Authors: Sean McGlynn
Richard was adored by contemporaries for the chivalric hero he was; the judgment of historians has proved, until recently at least, to be more censorious, one damning him as ‘A bad son, a bad husband, a selfish ruler, and a vicious man’.
The two main charges laid against him are his over-exploitation of England’s resources to fund his ‘foreign’ wars and his wholesale neglect of his kingdom due to his absence fighting these wars on the continent, spending only a few months of his entire reign in England. The first of these charges will be discussed later in the context of Angevin military finance; the second has been comprehensively rejected by John Gillingham (though not universally accepted) who has shown the importance of Richard’s continental lands to overall Angevin strategy.
Richard’s assured judgement of character (except where his younger brother is concerned: he was extremely lenient with John’s rebellions and alliances with King Philip of France) meant that England was always left in safe hands; indeed, as J.C. Holt has written of Hubert Walter, Archbishop of Canterbury and chief justiciar who governed England in Richard’s absence, the King actually benefited from ‘one of the greatest royal ministers of all time’.
A further, neglected but extremely positive aspect is suggested here. Richard’s victories abroad, brought about by his active involvement in warfare, denoted greater security for England, not less. One only has to examine John’s pitiful record on the continent – which we will soon be doing – to witness the consequences of military defeat there, when unsuccessful campaigns were invariably followed by threats of invasion. In 1216 these threats were put into operation and became frighteningly real after heavy English losses in France. It has always been Britain’s strategy to fight its wars on foreign soil, thereby preventing conflict on home territory. This strategy is widely understood in the more modern context of the Napoleonic wars of the early nineteenth century and the world wars of the twentieth century. Thus one historian of the Napoelonic wars has written for the early nineteenth century that ‘in one sense Britain’s defences began east of the Rhine with her Continental allies. Military dependence kept drawing Britain into European affairs.’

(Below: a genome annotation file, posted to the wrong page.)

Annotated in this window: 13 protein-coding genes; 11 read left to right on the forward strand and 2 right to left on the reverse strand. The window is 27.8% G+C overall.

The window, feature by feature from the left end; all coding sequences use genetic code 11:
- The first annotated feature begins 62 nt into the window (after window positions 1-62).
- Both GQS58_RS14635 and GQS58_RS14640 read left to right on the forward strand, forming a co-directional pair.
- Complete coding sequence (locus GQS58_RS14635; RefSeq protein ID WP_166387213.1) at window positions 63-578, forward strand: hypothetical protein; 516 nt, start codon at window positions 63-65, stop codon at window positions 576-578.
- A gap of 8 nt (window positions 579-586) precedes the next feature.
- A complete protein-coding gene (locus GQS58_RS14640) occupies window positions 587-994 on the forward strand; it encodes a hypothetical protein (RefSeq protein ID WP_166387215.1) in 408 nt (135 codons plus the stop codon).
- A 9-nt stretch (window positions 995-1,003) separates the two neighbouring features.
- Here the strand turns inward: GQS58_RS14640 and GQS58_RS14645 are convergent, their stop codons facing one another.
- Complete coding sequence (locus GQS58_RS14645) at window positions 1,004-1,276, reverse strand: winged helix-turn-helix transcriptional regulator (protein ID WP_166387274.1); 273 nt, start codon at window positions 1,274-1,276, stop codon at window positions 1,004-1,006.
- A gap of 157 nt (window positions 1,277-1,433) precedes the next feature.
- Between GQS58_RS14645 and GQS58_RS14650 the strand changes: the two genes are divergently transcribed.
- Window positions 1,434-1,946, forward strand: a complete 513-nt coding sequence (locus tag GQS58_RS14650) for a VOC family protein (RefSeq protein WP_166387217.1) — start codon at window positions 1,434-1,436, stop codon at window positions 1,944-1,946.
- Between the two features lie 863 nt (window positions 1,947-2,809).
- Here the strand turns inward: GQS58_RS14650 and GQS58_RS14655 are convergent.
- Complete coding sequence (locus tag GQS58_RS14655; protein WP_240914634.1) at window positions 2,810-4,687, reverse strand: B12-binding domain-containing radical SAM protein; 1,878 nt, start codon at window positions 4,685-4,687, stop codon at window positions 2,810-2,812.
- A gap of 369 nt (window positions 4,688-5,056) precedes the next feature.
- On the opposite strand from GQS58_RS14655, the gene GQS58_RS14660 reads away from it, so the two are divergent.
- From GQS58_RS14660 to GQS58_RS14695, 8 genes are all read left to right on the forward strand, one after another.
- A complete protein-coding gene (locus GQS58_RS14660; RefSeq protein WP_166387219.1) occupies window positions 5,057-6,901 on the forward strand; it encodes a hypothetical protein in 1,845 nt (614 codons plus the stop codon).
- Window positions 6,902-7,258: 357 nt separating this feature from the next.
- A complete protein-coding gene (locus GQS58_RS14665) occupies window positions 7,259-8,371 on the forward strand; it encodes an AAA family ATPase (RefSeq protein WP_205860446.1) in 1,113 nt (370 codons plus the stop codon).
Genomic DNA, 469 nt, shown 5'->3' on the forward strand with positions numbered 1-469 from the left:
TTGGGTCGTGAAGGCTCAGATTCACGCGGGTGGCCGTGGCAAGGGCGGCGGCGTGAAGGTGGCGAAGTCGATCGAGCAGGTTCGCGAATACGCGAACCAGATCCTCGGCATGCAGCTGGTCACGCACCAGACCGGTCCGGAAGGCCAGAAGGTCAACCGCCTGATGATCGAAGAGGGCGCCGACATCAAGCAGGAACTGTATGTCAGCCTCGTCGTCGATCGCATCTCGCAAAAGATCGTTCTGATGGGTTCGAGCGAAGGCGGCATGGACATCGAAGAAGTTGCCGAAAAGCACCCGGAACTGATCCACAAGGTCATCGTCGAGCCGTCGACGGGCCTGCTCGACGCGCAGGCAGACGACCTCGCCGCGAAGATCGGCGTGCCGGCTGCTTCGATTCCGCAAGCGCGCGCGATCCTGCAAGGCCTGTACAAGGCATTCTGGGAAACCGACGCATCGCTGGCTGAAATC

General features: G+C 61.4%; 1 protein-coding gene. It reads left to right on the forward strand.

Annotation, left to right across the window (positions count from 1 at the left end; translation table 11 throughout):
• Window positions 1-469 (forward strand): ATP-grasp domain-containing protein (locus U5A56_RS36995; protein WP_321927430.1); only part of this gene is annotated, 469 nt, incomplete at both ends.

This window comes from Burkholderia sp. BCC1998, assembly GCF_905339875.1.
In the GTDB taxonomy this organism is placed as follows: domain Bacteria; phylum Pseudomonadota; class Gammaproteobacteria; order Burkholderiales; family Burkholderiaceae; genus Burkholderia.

(In fact Richard carefully nurtured alliances with German princes.) Even in the twenty-first century, the British government has justified military action as far afield as Iraq and Afghanistan as a means to ensure safety at home. This is, as one historian of the Cold War put it, ‘the age-old formula of security-through-expansion’.